Dear Dr. Gridlock:
I hear advertising about the benefits on the radio and see it in print. Remember how banks got you to open up a new account: They offered freebees to the population, such as a toaster or blender, and they got the requisite results.
So, using this model, the express lanes operators could offer folks who had never had an E-ZPass free use of one for six months to a year. During the free trial, drivers might develop a fondness for express lane travel.
— George Berry, Haymarket
Berry has the right idea, in that the express lanes are a new service that can be marketed to consumers.
Some marketing incentives were offered before the express lanes opened in November, and this spring, drivers had a toll-free weekend to check them out. In June, drivers got a non-monetary incentive: Virginia raised the speed limit in the express lanes to 65 mph. The regular lanes remain at 55 mph.
But if this style of toll lane is going to be successful in the Washington region, the long-term incentives must be convenience and reliability. For a commuter, those things are worth a lot more than a toaster.
The Transurban company, which has a contract to operate the express lanes for most of the 21st century, just issued a quarterly report saying that average daily traffic increased 37.6 percent during the April through June period. On June 28, the last workday of the quarter, the express lanes recorded 42,998 trips, according to the Transurban report.
The company attributed the increase in traffic to “growing customer familiarity” with the lanes and more demand during rush hours. The average toll increased almost 20 percent, from $1.43 in the year’s first quarter to $1.71 for the second quarter. The maximum toll was $7.55 to travel the full length. In the previous quarter, the maximum was $6.35.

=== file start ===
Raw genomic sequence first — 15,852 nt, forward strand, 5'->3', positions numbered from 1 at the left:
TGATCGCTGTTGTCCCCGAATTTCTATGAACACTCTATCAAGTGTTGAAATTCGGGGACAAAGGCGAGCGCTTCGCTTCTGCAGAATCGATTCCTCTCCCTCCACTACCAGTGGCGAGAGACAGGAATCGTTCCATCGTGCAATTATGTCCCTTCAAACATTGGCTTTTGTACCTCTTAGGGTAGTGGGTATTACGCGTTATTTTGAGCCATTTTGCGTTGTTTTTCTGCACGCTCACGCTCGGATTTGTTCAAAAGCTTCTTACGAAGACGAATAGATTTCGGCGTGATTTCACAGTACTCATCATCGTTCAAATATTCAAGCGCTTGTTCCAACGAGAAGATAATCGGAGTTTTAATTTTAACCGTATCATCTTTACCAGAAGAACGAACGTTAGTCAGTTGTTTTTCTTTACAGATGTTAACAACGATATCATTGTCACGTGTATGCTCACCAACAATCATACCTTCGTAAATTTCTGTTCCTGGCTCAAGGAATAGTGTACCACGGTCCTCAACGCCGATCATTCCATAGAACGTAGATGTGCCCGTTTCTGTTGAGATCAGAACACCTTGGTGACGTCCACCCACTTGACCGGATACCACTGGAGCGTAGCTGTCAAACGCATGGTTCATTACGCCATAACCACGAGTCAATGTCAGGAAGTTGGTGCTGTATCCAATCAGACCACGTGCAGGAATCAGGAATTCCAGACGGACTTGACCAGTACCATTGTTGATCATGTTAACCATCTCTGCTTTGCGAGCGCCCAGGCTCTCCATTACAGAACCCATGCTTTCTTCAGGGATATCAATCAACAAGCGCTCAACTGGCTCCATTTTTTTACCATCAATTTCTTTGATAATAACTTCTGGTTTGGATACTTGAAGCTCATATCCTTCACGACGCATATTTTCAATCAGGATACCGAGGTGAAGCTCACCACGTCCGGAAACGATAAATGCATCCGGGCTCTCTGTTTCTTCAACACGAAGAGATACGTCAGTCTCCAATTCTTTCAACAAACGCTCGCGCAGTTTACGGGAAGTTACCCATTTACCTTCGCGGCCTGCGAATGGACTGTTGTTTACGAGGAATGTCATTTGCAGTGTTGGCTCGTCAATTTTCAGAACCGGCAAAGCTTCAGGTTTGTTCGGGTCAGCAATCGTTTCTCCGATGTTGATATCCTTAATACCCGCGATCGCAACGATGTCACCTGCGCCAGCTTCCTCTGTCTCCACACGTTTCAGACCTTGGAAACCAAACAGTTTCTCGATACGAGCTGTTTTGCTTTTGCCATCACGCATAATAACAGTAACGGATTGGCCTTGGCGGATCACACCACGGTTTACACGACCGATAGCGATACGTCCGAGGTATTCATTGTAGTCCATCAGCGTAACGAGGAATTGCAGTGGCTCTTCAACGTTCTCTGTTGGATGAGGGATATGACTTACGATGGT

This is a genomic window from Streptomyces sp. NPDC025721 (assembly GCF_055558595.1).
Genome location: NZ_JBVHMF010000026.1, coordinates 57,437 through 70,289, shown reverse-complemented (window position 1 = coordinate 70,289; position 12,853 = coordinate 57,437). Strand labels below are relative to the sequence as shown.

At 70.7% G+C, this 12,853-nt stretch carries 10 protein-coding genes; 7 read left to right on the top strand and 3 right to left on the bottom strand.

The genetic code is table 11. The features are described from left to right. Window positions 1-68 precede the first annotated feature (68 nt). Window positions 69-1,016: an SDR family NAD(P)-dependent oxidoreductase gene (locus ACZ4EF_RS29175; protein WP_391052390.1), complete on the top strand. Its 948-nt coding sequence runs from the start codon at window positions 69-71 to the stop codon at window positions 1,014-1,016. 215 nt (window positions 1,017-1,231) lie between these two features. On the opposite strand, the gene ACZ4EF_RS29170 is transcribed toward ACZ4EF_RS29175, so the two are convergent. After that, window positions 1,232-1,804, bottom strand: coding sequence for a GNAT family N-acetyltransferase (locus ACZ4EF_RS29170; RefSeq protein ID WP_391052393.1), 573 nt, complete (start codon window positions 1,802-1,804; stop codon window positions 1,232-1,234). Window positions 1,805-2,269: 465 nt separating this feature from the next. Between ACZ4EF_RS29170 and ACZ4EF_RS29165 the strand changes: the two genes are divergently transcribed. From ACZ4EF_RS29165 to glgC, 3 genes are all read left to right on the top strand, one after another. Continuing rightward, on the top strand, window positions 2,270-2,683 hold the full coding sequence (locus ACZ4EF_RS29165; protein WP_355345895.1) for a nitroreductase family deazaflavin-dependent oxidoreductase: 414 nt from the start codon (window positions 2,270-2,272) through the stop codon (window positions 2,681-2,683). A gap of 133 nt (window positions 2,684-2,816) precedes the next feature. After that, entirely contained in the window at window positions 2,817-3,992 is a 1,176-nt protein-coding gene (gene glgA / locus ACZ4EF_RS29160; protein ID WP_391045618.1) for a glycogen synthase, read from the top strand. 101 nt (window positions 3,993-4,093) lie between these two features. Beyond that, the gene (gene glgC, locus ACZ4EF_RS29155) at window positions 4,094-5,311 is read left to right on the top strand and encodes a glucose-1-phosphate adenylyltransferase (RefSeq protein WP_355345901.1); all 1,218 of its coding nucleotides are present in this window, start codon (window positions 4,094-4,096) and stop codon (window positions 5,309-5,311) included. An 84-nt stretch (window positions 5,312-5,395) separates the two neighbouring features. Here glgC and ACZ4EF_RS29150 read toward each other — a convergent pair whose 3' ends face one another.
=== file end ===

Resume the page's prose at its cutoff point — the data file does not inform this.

The toll rate varies, and I’ve often used the phrase “varies with the level of congestion.” I think I’ll stop using that phrase, because it may be confusing drivers. They see the tolls vary, but tell me they can’t spot the traffic varying in a corresponding way.
Our region’s image of congestion is stop-and-go traffic. Like my letter-writers, I’ve never seen anything in the express lanes that amounts to what we commonly define as “congestion.” The toll goes up or down depending on the traffic volume, and as you can see from the quarterly report, the volume has been increasing, particularly during peak periods.
Pierce Coffee, director of marketing at Transurban, pulled some toll records at various times of the day and week to give me a historic illustration of the price variation as traffic builds during rush hours. She used the weekdays of May 6 and 8 for drivers traveling between the lanes’ southern terminus in Springfield and Westpark Drive in Tysons, near the northern end.
At 6:30 a.m. on May 6, a Monday, a northbound driver would have paid $1.50. At 8:15 a.m., the driver would have paid $4.10. At 9 a.m., the toll was $5.15. Two days later, the driver would have paid $4.75 at 8:15 a.m. and $5.05 at 9 a.m.
These were the tolls for drivers leaving Tysons and heading southbound on May 6: $1.50 at 4 p.m., $2.35 at 6:30 p.m. and $2.05 at 7 p.m. For May 8: $1.55 at 4 p.m., $3.70 at 6:30 p.m. and $3.25 at 7 p.m.
One figure I hope will rise: the share of high occupancy vehicles using the express lanes for a free ride. The April-through-June report says HOV and exempt vehicles (including motorcycles and emergency vehicles) account for about 8 percent of users.
A big part of the hoped-for congestion relief on the Beltway is about increasing the number of commuters who carpool or take the new express buses to Tysons.
Dr. Gridlock also appears Thursday in Local Living. Comments and questions are welcome and may be used in a column, along with the writer’s name and home community. Write Dr. Gridlock at The Washington Post, 1150 15th St. NW, Washington, D.C. 20071 or e-mail firstname.lastname@example.org.